This October 4th is World Animal Day, where the international veterinary community unite to campaign for better welfare standards for all animals around the globe.
Australian veterinarians play a key role in the pursuit of this objective through their care of companion animals, livestock and wildlife, as well as through the ongoing implementation of biosecurity policies, environmental conservation measures and advocating for greater animal rights.
Vets also play a role in human health, contributing significantly to mental and physical wellbeing, and greatly assisting in food security and the prevention of diseases.
Through their care of companion animals, vets play a key role in facilitating responsible pet ownership and encouraging the human-animal bond. A great deal of research has been done on the mental health benefits of companion animals, with pet ownership associated with decreased distress, anxiety, loneliness and depression.
These benefits can be especially important for socially-isolated individuals (such as the elderly), those requiring assistance animals, or those with pre-existing mental health conditions.
In 2013, the American Heart Association released scientific findings that concluded that pet ownership, particularly that of dogs, contributed to a decrease in cardiovascular risk. This was attributed not only to the increased physical activity levels associated with pet ownership, but also in large part to the emotional support of a pet helping to reduce owner stress responses. Reducing stress can help support normal immune function and aid in the management of many chronic diseases.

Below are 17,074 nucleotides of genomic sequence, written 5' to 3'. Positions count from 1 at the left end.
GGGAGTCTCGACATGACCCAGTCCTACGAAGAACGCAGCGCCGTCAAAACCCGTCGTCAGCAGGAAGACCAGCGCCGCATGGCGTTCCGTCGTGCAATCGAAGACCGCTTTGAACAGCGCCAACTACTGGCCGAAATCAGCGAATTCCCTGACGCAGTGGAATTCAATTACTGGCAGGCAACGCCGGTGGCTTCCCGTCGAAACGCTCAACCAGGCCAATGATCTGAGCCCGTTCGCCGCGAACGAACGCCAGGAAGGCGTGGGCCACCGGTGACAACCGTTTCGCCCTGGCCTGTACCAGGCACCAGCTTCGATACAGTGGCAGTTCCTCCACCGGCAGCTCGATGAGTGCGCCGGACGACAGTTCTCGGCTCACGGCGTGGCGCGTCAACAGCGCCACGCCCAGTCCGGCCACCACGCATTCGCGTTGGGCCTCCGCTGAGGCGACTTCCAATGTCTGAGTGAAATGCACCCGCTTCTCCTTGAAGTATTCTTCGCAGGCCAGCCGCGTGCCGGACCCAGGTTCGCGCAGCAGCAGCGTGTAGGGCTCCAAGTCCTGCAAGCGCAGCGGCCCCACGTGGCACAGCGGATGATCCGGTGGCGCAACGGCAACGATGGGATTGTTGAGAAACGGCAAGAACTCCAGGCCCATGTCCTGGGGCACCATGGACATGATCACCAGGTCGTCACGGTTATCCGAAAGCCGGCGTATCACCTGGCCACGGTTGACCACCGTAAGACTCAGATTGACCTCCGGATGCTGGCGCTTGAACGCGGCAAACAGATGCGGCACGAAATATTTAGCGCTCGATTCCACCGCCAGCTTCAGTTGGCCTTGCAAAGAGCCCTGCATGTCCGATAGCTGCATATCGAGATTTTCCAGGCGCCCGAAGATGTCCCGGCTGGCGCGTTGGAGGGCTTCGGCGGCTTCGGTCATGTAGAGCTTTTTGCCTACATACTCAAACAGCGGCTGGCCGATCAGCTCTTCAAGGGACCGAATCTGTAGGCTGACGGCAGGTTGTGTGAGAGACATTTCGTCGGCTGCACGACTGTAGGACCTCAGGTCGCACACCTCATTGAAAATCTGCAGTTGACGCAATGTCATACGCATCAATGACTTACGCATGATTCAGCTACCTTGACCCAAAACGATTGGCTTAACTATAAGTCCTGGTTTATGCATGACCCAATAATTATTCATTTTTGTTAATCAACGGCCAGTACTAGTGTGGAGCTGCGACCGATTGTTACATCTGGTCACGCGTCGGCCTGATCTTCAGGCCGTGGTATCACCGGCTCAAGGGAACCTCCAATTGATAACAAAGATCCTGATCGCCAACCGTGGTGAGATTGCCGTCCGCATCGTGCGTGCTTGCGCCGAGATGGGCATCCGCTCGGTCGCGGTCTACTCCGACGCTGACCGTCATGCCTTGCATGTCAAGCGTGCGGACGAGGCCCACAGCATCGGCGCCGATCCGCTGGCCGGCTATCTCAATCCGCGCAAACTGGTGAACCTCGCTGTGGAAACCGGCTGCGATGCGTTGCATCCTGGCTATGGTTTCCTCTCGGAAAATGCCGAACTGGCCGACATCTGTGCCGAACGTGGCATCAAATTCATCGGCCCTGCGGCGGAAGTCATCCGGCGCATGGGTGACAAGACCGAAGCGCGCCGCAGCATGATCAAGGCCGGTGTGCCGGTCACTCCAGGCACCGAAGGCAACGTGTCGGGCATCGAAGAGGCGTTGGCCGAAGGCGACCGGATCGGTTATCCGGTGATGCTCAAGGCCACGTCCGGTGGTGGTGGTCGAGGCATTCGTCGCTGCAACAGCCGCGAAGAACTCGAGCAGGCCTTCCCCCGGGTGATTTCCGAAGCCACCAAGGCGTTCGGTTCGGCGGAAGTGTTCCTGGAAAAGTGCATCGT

Good veterinary care is particularly important for the physical health of immunocompromised people with pets, who may require accurate advice on zoonotic disease risk minimisation as well as more safety-conscious proactive and preventative healthcare for their pet.
Livestock and wildlife vets have long played an essential role in the maintenance of human health in regard to zoonotic disease prevention, food safety, epidemiology and maintenance of biosecurity. Historically, vets globally have been involved in the identification and control of major zoonotic diseases.
This work is now more important than ever, with many recent animal-associated disease outbreaks having severe human health and economic impacts, such as BSE (Bovine Spongiform Encephalopathy), H5N1 and H7N7 Bird Flu, Nipah Virus, SARS (Severe Acute Respiratory Syndrome), H1N1 Swine Flu, and MERS (Middle East Respiratory Syndrome).
On this World Animal Day, vets around the world can feel proud of their day-to-day contributions to animal welfare and human health and wellbeing.
To find out more about how you can contribute to the World Animal Day mission, please visit the World Animal Day website.